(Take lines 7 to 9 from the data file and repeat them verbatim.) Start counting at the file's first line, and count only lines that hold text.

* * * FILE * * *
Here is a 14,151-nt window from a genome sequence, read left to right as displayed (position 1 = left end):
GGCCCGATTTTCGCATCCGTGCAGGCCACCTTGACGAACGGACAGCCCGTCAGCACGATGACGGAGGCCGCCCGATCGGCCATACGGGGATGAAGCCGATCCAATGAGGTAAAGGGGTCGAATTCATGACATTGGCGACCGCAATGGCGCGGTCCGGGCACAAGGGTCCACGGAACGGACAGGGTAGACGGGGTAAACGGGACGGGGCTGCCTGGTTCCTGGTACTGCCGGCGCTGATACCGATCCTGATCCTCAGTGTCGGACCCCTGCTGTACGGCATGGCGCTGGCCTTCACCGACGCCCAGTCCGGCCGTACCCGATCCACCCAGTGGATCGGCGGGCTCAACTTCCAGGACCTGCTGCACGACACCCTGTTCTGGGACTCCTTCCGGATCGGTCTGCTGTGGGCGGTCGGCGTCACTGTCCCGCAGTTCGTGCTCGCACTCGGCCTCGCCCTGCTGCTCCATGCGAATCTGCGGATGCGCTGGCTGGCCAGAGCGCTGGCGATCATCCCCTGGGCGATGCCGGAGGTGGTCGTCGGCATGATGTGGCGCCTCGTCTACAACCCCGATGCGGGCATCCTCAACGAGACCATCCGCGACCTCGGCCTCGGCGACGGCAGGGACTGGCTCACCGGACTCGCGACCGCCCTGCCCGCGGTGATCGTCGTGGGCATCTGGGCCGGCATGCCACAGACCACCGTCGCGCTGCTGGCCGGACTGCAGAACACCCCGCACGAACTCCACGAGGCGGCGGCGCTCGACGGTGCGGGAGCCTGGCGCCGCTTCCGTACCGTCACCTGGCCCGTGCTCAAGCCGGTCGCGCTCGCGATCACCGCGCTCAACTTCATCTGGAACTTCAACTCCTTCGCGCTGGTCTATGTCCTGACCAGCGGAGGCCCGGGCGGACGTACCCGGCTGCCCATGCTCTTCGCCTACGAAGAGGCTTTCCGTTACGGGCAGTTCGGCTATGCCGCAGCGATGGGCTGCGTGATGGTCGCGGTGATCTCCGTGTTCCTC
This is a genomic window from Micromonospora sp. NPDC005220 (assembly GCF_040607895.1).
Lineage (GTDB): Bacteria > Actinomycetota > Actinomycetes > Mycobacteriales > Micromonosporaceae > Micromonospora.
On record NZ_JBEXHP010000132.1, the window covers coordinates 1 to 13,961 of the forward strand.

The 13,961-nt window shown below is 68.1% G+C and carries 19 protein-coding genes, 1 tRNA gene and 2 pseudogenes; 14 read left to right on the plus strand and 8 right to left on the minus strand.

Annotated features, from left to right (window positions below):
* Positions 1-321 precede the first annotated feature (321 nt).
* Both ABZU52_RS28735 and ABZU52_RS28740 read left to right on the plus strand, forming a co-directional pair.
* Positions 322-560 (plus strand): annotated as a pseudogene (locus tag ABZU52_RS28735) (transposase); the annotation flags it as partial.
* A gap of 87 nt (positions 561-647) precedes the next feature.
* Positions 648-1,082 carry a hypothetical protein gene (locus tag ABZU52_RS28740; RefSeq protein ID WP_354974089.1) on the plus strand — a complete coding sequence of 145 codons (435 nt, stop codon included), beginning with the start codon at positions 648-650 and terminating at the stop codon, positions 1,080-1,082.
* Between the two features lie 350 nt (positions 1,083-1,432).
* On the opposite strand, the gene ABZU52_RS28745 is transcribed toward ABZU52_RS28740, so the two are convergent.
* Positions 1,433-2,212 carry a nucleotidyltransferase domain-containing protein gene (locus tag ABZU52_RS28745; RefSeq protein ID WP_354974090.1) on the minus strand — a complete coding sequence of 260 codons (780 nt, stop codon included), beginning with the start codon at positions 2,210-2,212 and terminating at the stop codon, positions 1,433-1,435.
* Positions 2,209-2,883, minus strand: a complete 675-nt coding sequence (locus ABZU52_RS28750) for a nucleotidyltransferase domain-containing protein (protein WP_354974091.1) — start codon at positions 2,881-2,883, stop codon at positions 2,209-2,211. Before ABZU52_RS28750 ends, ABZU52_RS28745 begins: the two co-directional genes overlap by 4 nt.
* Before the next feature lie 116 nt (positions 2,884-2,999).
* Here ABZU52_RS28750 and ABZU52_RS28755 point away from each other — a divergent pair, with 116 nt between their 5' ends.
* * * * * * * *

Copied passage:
Annotated features, from left to right (window positions below):
* Positions 1-321 precede the first annotated feature (321 nt).
* Both ABZU52_RS28735 and ABZU52_RS28740 read left to right on the plus strand, forming a co-directional pair.